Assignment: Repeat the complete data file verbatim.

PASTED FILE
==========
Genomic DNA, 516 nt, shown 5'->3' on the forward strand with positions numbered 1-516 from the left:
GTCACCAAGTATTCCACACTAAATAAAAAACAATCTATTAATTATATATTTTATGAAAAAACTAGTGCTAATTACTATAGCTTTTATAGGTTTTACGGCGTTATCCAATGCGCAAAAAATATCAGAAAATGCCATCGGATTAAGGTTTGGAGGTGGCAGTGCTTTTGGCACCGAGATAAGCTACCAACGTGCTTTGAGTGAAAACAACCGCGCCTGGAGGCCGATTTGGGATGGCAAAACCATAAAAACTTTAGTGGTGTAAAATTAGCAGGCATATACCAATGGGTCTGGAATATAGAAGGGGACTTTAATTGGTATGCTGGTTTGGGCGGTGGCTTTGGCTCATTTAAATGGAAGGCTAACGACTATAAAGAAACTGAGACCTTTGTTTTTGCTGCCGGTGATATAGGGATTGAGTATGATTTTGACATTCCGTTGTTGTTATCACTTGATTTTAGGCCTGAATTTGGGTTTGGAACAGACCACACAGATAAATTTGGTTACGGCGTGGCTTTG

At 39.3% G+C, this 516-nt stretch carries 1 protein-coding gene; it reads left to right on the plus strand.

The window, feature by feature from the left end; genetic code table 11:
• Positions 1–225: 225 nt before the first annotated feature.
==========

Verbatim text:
Genomic DNA, 516 nt, shown 5'->3' on the forward strand with positions numbered 1-516 from the left:
GTCACCAAGTATTCCACACTAAATAAAAAACAATCTATTAATTATATATTTTATGAAAAAACTAGTGCTAATTACTATAGCTTTTATAGGTTTTACGGCGTTATCCAATGCGCAAAAAATATCAGAAAATGCCATCGGATTAAGGTTTGGAGGTGGCAGTGCTTTTGGCACCGAGATAAGCTACCAACGTGCTTTGAGTGAAAACAACCGCGCCTGGAGGCCGATTTGGGATGGCAAAACCATAAAAACTTTAGTGGTGTAAAATTAGCAGGCATATACCAATGGGTCTGGAATATAGAAGGGGACTTTAATTGGTATGCTGGTTTGGGCGGTGGCTTTGGCTCATTTAAATGGAAGGCTAACGACTATAAAGAAACTGAGACCTTTGTTTTTGCTGCCGGTGATATAGGGATTGAGTATGATTTTGACATTCCGTTGTTGTTATCACTTGATTTTAGGCCTGAATTTGGGTTTGGAACAGACCACACAGATAAATTTGGTTACGGCGTGGCTTTG

At 39.3% G+C, this 516-nt stretch carries 1 protein-coding gene; it reads left to right on the plus strand.

The window, feature by feature from the left end; genetic code table 11:
• Positions 1–225: 225 nt before the first annotated feature.